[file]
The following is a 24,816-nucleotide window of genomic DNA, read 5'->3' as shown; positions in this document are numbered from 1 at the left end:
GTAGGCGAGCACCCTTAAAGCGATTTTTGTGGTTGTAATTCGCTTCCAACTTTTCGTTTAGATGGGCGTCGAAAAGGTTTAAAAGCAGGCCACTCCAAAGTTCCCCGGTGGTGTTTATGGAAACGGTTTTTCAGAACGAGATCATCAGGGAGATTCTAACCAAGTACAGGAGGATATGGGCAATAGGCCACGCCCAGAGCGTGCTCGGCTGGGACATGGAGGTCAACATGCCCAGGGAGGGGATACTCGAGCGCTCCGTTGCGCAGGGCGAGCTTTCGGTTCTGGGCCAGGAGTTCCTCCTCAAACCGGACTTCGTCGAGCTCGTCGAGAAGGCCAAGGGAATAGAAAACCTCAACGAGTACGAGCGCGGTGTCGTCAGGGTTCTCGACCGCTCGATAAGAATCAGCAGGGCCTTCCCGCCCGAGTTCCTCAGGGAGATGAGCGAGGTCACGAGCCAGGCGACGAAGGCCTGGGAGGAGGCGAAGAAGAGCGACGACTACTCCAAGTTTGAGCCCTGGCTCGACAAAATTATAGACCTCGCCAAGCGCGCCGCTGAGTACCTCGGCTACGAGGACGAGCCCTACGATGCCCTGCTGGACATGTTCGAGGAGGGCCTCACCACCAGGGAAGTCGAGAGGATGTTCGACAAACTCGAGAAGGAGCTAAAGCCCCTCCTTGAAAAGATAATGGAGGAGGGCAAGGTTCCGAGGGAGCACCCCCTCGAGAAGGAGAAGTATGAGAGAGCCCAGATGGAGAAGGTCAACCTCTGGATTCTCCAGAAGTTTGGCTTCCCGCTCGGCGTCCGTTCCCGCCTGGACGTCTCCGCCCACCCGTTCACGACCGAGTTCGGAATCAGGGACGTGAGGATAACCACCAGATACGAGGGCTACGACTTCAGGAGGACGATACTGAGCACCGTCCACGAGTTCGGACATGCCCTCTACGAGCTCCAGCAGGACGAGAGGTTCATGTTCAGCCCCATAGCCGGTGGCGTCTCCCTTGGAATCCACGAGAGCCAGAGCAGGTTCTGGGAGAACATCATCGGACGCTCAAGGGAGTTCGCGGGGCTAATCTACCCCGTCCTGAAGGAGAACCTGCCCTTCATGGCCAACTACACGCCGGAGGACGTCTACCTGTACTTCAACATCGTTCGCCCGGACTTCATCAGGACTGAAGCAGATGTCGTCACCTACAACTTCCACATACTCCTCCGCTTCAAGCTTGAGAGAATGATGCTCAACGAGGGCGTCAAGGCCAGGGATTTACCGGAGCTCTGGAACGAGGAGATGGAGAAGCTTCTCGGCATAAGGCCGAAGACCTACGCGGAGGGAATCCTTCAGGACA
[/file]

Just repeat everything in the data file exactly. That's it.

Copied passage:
The following is a 24,816-nucleotide window of genomic DNA, read 5'->3' as shown; positions in this document are numbered from 1 at the left end:
GTAGGCGAGCACCCTTAAAGCGATTTTTGTGGTTGTAATTCGCTTCCAACTTTTCGTTTAGATGGGCGTCGAAAAGGTTTAAAAGCAGGCCACTCCAAAGTTCCCCGGTGGTGTTTATGGAAACGGTTTTTCAGAACGAGATCATCAGGGAGATTCTAACCAAGTACAGGAGGATATGGGCAATAGGCCACGCCCAGAGCGTGCTCGGCTGGGACATGGAGGTCAACATGCCCAGGGAGGGGATACTCGAGCGCTCCGTTGCGCAGGGCGAGCTTTCGGTTCTGGGCCAGGAGTTCCTCCTCAAACCGGACTTCGTCGAGCTCGTCGAGAAGGCCAAGGGAATAGAAAACCTCAACGAGTACGAGCGCGGTGTCGTCAGGGTTCTCGACCGCTCGATAAGAATCAGCAGGGCCTTCCCGCCCGAGTTCCTCAGGGAGATGAGCGAGGTCACGAGCCAGGCGACGAAGGCCTGGGAGGAGGCGAAGAAGAGCGACGACTACTCCAAGTTTGAGCCCTGGCTCGACAAAATTATAGACCTCGCCAAGCGCGCCGCTGAGTACCTCGGCTACGAGGACGAGCCCTACGATGCCCTGCTGGACATGTTCGAGGAGGGCCTCACCACCAGGGAAGTCGAGAGGATGTTCGACAAACTCGAGAAGGAGCTAAAGCCCCTCCTTGAAAAGATAATGGAGGAGGGCAAGGTTCCGAGGGAGCACCCCCTCGAGAAGGAGAAGTATGAGAGAGCCCAGATGGAGAAGGTCAACCTCTGGATTCTCCAGAAGTTTGGCTTCCCGCTCGGCGTCCGTTCCCGCCTGGACGTCTCCGCCCACCCGTTCACGACCGAGTTCGGAATCAGGGACGTGAGGATAACCACCAGATACGAGGGCTACGACTTCAGGAGGACGATACTGAGCACCGTCCACGAGTTCGGACATGCCCTCTACGAGCTCCAGCAGGACGAGAGGTTCATGTTCAGCCCCATAGCCGGTGGCGTCTCCCTTGGAATCCACGAGAGCCAGAGCAGGTTCTGGGAGAACATCATCGGACGCTCAAGGGAGTTCGCGGGGCTAATCTACCCCGTCCTGAAGGAGAACCTGCCCTTCATGGCCAACTACACGCCGGAGGACGTCTACCTGTACTTCAACATCGTTCGCCCGGACTTCATCAGGACTGAAGCAGATGTCGTCACCTACAACTTCCACATACTCCTCCGCTTCAAGCTTGAGAGAATGATGCTCAACGAGGGCGTCAAGGCCAGGGATTTACCGGAGCTCTGGAACGAGGAGATGGAGAAGCTTCTCGGCATAAGGCCGAAGACCTACGCGGAGGGAATCCTTCAGGACA